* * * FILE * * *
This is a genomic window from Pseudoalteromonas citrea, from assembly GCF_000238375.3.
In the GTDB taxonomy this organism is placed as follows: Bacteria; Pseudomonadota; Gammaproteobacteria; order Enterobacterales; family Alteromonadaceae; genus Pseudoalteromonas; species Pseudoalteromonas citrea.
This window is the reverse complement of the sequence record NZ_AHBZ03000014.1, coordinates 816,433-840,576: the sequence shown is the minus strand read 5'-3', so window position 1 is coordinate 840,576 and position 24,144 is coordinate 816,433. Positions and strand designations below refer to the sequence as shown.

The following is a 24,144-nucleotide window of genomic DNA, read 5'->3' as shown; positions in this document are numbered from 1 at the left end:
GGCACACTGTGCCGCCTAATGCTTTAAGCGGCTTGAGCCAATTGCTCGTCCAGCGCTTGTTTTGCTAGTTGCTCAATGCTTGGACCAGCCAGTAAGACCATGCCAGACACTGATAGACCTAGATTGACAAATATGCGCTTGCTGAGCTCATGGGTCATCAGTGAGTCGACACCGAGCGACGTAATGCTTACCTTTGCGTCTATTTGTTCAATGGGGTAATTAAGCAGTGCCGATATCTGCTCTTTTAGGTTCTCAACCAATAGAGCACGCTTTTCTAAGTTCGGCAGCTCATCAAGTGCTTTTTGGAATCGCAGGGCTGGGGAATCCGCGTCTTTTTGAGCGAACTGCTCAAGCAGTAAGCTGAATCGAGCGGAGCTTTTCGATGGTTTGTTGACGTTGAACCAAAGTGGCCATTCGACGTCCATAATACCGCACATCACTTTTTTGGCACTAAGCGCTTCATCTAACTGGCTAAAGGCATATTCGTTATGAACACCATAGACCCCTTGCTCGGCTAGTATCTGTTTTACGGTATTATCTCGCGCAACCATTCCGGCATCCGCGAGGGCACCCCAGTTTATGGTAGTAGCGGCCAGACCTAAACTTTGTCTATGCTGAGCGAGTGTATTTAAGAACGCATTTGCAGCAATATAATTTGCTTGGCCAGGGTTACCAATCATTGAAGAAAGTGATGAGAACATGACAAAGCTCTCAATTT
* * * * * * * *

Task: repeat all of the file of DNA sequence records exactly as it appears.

This is a genomic window from Pseudoalteromonas citrea, from assembly GCF_000238375.3.
In the GTDB taxonomy this organism is placed as follows: Bacteria; Pseudomonadota; Gammaproteobacteria; order Enterobacterales; family Alteromonadaceae; genus Pseudoalteromonas; species Pseudoalteromonas citrea.
This window is the reverse complement of the sequence record NZ_AHBZ03000014.1, coordinates 816,433-840,576: the sequence shown is the minus strand read 5'-3', so window position 1 is coordinate 840,576 and position 24,144 is coordinate 816,433. Positions and strand designations below refer to the sequence as shown.

The following is a 24,144-nucleotide window of genomic DNA, read 5'->3' as shown; positions in this document are numbered from 1 at the left end:
GGCACACTGTGCCGCCTAATGCTTTAAGCGGCTTGAGCCAATTGCTCGTCCAGCGCTTGTTTTGCTAGTTGCTCAATGCTTGGACCAGCCAGTAAGACCATGCCAGACACTGATAGACCTAGATTGACAAATATGCGCTTGCTGAGCTCATGGGTCATCAGTGAGTCGACACCGAGCGACGTAATGCTTACCTTTGCGTCTATTTGTTCAATGGGGTAATTAAGCAGTGCCGATATCTGCTCTTTTAGGTTCTCAACCAATAGAGCACGCTTTTCTAAGTTCGGCAGCTCATCAAGTGCTTTTTGGAATCGCAGGGCTGGGGAATCCGCGTCTTTTTGAGCGAACTGCTCAAGCAGTAAGCTGAATCGAGCGGAGCTTTTCGATGGTTTGTTGACGTTGAACCAAAGTGGCCATTCGACGTCCATAATACCGCACATCACTTTTTTGGCACTAAGCGCTTCATCTAACTGGCTAAAGGCATATTCGTTATGAACACCATAGACCCCTTGCTCGGCTAGTATCTGTTTTACGGTATTATCTCGCGCAACCATTCCGGCATCCGCGAGGGCACCCCAGTTTATGGTAGTAGCGGCCAGACCTAAACTTTGTCTATGCTGAGCGAGTGTATTTAAGAACGCATTTGCAGCAATATAATTTGCTTGGCCAGGGTTACCAATCATTGAAGAAAGTGATGAGAACATGACAAAGCTCTCAATTT